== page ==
The effect of CPT discontinuation was greater in the higher CD4 count stratum. This finding is surprising and we have no clear explanation for it. However, as a point of further research, one could speculate that an increased expression of CTX-preventable events occurs at higher CD4 counts. Our data show that the number needed to treat with CPT for one year in order to prevent one severe bacterial infection was 113. While we showed that continuing CPT reduced the risk of severe bacterial infections, from a public health point of view this might not be worthwhile, particularly in settings where there is a low level of such infections, in patients that have been immunologically reconstituted by ART and / or have adequate management of these infections. In this respect, our results have important implications for HIV treatment policy in those countries that still recommend continued CPT alongside ART. A cost effectiveness analysis based on data from the COSTOP trial is currently ongoing and will provide added information on the cost benefits of CPT during ART.
In conclusion, continued CPT is beneficial for ART stable HIV infected patients who are at high risk for severe bacterial infections or malaria. This benefit needs to be weighed against the risk of haematologic toxicity, and patients eligible for CPT should have access to CD4 and complete blood count haematological side effects monitoring.
S1 Appendix. Cotrimoxazole preventable events.
S1 Table. Non-fatal cotrimoxazole preventable events by treatment group.
S2 File. UVRI REC COSTOP trial initial approval.
We are grateful to all COSTOP study participants in Masaka and Entebbe.
MRC/UVRI and LSHTM Uganda Research Unit: Z Anywaine*, J Levin, A Kamali, A Abaasa, A Mugisha, A Nakimbugwe, A Namara, A Namirembe, A Tarekwa, A Walungama, AN Bukenya, AR Ajok, B Gombe, B Kalina, B Kikaire, B Kiyemba, B Masiira, B Mushabe, BN Kalanzi, B Ssebunya, C Nalubowa, C Nampewo, CN Musoke, D Katende, D Nakitto, D Nambuba, D Sserunjogi, D Wangi, E Aling, E Bwanika, E Mulali, E Zalwango, F Kabajuma, F Nume, F Wamalugu, G Bahizi, G Barigye, G Lubega, G Nabaggala, G Nabulime, G Nassuna, G Opio, G Segutunga, G Ssemwanga, H Ayebazibwe, I Kaddu, I Kamulegeya, I Namakoola, I Ssonko, J Bukenya, J Bwandinga, J Kitonsa, J Lutaakome, J Miiro, J Nabakooza, J Nabunnya, J Namayanja, J Namujja, J Namutebi, J Nsiimire, J Okello, J Oweka, J Seeley, J Were, JK Apuuli, JK Lugemwa, K Kugonza, L Generous, L Namayirira, L Matama, M Akello, M Kwizera, M Mbonye, M Nakazibwe, M Nalaaki, M Nalwadda, M Namyalo, MK Lutwama, N Erima, N Kyakuwa, O Nantume, P Balungi, P Hughes, P Pala, P Taire, R Kasirye, R Nalugya, R Namakolo, R Nanyunja, R Ssebukyu, S Kaddu, S Kizito, S Nabalayo, S Nassimbwa, S Ngom-Wegi, S Owilla, S Tino, T Ssempagala, T Vudriko, V Basajja, V Nannono, W Nakahima, W Nalukenge, W Ochola, W Senyonga, Y Nikweri, Z Kamushaaga, P Munderi.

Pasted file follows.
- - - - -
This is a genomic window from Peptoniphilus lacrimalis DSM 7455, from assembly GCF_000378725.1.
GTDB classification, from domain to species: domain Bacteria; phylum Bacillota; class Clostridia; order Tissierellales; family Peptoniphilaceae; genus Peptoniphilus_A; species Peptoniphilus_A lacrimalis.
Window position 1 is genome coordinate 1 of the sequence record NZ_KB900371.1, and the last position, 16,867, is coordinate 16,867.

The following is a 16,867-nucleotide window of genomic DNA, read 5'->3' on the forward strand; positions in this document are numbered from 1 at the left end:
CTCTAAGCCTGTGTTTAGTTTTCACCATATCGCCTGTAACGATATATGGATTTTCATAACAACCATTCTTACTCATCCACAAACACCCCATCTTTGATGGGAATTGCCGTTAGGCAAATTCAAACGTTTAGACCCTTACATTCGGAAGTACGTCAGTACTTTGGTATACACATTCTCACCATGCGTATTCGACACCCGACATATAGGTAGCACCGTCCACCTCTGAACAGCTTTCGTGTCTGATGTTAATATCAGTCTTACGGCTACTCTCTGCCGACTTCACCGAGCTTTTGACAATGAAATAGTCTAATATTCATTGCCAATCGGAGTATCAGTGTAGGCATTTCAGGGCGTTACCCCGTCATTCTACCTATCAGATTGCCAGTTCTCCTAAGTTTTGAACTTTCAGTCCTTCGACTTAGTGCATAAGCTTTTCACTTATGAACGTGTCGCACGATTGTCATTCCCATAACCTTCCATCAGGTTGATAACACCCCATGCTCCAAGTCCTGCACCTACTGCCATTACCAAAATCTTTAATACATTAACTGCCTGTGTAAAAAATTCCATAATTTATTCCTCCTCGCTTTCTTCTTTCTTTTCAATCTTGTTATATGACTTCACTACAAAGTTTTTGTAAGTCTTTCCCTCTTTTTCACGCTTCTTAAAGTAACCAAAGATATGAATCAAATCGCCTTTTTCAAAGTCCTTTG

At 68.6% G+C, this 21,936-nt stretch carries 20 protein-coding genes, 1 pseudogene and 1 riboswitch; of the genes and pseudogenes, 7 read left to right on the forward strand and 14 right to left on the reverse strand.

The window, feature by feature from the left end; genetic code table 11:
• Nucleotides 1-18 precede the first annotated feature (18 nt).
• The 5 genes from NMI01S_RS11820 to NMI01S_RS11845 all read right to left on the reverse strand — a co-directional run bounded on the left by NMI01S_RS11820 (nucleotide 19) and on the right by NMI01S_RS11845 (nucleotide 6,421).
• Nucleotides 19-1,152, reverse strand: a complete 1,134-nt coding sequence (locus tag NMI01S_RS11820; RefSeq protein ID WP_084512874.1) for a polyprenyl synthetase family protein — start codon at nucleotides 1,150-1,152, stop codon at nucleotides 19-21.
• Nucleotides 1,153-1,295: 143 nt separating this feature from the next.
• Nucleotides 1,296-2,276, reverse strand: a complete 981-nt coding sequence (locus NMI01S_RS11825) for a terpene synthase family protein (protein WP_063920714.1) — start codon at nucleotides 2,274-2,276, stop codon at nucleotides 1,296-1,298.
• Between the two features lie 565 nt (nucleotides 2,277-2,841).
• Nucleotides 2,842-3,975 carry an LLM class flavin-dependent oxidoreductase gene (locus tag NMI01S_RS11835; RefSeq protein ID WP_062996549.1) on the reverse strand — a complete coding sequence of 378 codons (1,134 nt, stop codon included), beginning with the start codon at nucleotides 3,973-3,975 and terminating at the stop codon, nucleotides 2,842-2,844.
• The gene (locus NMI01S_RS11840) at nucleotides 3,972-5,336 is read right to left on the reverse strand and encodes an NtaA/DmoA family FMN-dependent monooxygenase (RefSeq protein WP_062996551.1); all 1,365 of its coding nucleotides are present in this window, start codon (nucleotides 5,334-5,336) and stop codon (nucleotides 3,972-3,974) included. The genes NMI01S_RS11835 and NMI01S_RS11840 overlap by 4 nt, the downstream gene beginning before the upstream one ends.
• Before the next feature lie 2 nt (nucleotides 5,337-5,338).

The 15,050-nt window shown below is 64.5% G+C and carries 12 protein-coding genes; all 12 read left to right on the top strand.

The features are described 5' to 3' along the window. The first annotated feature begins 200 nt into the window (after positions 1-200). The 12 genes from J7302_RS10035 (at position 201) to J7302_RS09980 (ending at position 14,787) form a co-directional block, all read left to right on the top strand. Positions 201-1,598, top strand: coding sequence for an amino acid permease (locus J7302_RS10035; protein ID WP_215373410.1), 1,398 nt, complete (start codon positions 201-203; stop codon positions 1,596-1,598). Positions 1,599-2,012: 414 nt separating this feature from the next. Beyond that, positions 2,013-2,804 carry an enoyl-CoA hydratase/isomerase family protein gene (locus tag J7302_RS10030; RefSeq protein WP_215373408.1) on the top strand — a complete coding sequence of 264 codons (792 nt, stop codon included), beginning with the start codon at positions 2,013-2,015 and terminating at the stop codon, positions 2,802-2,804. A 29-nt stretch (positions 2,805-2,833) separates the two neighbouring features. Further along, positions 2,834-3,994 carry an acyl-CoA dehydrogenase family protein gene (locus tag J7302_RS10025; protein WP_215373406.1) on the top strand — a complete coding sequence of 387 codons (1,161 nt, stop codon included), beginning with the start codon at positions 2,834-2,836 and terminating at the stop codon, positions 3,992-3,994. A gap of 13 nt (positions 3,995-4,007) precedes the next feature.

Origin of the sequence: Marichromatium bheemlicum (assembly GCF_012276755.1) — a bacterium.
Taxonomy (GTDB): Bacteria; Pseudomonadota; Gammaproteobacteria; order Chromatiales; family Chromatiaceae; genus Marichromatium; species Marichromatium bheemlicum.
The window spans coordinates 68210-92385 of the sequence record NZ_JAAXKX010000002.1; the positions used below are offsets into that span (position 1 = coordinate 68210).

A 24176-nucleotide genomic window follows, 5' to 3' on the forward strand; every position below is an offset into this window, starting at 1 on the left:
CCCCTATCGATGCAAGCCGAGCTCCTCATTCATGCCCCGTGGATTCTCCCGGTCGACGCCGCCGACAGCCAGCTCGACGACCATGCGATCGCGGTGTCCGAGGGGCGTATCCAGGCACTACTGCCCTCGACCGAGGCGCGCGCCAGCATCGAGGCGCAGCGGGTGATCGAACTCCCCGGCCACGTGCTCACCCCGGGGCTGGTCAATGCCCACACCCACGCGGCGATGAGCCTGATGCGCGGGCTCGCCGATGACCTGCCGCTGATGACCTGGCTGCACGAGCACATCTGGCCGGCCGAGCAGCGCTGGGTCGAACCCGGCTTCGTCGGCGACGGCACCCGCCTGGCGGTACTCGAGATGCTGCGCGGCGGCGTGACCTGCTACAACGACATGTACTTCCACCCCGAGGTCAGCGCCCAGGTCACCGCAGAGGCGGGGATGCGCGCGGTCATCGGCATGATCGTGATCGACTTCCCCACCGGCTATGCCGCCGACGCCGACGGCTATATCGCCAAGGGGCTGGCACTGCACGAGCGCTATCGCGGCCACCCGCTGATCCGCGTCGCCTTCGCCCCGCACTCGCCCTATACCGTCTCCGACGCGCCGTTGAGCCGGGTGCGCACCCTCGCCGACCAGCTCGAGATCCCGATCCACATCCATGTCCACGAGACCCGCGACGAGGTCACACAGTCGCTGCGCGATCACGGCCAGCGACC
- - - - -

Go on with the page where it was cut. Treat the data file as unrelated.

MRC Clinical Trials Unit, University College London, UK: A Nunn.
London School of Hygiene and Tropical Medicine, UK: H Grosskurth.
Partner institutions: The AIDS Support Organisation (TASO); Uganda Cares ART clinic, Masaka; Masaka Regional Referral Hospital; Kitovu Mobile ART Clinic, Masaka; Entebbe District Hospital, Entebbe; Katabi Military Hospital, Entebbe and Kisubi Hospital, Entebbe, Uganda).Trial Steering Committee: Prof. Edward Katongole Mbidde (Chair); Prof. Jonathan Levin (Trial Statistician); Dr. Andrew Kambugu; Dr. Stephen Watiti; Dr. Anatoli Kamali; Dr. Morven Roberts (Observer).
Independent Data Monitoring Committee: Prof. Tim Peto (Chair); Prof. Carl Lombard; Dr. Silver Bahendeka.
Independent End Point Review Committee: Dr. Fred Semitala (Chair); Dr. Rosalind Parkes; Dr. Lydia Mpanga-Ssebuyira; Dr. Francis Kiweewa.
International Traineeships in AIDS Prevention Studies (ITAPS): We wish to acknowledge the training support in manuscript writing to Z Anywaine from the University of California, San Francisco's International Traineeships in AIDS Prevention Studies (ITAPS), U.S. NIMH, R25MH064712.
* Group leader / corresponding author